Unlike other states, Florida has very unique requirements which make insurance coverage mandatory for both the association and unit owners. Under Section 718.111(11) of the Florida Statutes, each condominium association is required to provide a master insurance coverage policy for multiple-family type dwelling buildings. The statute requires unit-owner controlled associations to employ their “best efforts” to provide coverage for:
- All portions, as originally constructed, of the condo property. This includes replacements of such portions;
- Any alterations or subsequent additions to common areas or property of the association.
- Adequate hazard insurance based on replacement costs, to be determined once every 36 months
- The statute does not cover the following: personal property within individual units, electrical/water fixtures, appliances, and floor/wall/ceiling/window coverings.
Thus, under Section 718.111 (11), insurance is basically mandatory for condo associations, and this requirement cannot be circumvented without penalty.
Are Individual Condo Units in Miami or Ft. Lauderdale Required to Obtain Insurance in Addition to the Association’s Master Policy Insurance?
Yes. Even though the condominium association already has a master insurance plan, you, as a unit owner are required to carry insurance for your own personal unit, as these may not be covered specifically by the association insurance. Your Unit Owner insurance plans needs to conform to the following Florida state requirements:
- The unit owner’s insurance must cover their unit as well as any modifications/improvements made to the unit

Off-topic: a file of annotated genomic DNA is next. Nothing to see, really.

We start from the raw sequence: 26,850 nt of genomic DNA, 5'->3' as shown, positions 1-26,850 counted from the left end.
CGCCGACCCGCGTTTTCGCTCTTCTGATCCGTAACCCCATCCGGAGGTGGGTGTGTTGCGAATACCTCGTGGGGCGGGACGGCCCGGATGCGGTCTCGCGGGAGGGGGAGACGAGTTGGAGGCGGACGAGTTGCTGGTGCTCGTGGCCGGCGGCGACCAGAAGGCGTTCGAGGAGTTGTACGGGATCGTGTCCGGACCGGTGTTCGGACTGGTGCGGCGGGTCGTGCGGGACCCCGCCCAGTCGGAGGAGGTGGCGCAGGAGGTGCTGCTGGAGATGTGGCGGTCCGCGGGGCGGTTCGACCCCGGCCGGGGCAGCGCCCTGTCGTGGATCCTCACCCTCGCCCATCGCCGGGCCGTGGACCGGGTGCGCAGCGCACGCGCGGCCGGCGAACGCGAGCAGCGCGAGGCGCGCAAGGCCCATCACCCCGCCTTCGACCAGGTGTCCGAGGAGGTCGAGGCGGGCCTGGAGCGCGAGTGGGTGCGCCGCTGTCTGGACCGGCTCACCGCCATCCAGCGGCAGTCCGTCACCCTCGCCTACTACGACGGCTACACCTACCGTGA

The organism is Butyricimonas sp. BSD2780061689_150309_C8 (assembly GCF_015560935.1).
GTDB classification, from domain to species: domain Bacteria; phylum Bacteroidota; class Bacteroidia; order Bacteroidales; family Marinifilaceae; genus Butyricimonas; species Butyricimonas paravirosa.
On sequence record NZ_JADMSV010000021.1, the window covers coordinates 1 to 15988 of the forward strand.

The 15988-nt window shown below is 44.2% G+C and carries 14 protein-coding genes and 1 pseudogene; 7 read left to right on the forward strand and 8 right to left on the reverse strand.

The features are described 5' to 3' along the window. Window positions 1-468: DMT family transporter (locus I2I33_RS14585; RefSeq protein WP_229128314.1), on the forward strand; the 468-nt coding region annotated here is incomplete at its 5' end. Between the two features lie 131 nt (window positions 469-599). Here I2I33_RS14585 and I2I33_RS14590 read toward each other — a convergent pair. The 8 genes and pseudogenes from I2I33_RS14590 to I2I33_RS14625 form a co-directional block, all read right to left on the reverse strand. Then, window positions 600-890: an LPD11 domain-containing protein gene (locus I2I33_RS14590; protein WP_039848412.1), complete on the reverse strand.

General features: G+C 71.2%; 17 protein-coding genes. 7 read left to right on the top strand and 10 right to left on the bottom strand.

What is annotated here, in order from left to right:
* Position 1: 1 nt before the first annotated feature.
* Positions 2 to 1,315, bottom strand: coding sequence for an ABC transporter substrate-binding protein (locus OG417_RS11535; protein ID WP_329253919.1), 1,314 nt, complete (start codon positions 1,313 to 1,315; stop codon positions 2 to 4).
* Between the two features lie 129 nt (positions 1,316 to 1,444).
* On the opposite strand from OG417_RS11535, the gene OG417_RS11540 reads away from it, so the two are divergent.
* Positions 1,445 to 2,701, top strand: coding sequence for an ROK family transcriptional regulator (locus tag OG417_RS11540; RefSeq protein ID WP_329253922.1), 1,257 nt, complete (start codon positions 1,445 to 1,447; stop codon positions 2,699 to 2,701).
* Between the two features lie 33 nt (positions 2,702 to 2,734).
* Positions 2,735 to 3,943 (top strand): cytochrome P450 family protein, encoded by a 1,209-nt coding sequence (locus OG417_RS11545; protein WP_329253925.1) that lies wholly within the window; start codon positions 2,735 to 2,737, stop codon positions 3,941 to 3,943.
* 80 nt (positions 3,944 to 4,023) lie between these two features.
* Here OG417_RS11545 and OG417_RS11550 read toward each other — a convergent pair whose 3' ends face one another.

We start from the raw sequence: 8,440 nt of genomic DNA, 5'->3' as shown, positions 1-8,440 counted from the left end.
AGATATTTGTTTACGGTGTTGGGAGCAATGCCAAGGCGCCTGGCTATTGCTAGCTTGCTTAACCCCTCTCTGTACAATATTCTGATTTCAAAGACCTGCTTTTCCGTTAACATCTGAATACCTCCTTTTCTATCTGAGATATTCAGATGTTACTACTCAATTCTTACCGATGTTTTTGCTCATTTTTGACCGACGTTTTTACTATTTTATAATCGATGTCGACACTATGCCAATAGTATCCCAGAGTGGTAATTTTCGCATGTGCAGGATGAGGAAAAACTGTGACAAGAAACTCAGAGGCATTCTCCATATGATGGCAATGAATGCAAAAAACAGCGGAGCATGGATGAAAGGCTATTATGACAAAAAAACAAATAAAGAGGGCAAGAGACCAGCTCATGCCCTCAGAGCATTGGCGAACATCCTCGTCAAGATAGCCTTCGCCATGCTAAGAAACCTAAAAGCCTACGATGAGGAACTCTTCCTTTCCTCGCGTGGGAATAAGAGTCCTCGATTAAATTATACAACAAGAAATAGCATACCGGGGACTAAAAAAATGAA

- Coverage must be at least $2,000 for the purpose of loss assessment
- The condominium association must be named in the policy as an additionally insured party/loss payee in the portion of the policy dealing with casualties
- The coverage must exceed any basic coverage provided by the association
As a Unit Owner, What Are My Options if I Fail to Obtain Insurance?
If you fail to comply with the individual owner insurance requirements, the association has the option of purchasing insurance for the unit in questions. If this happens, the association may charge the unit owner for the expenses incurred in purchasing the individual insurance policy. If the owner still refuses to comply, the insurance charges may be levied against the unit, and the association then has the option of foreclosing the unit as a last resort.
Should I Contact a Lawyer Regarding my Condo Insurance?
It is advisable to seek the assistance of a real estate attorney who can help you ensure that you are in compliance with the Florida Statutes. It is much better to be in compliance rather than face additional fees, or worse, risk losing your condo unit. There are many lawyers in the Miami and Ft. Lauderdale area who specialize in the field of residential condo insurance, and they can be of assistance by explaining the various laws to you.
As you can see, as a condo association member and/or individual condo unit owner, it is in your best interest to ensure that all the types of mandatory insurance requirements are provided for. Insurance can be an additional financial cost, but in the state of Florida it is mandatory. Therefore you should treat it like a basic, necessary expense to be factored in when calculating your housing budget.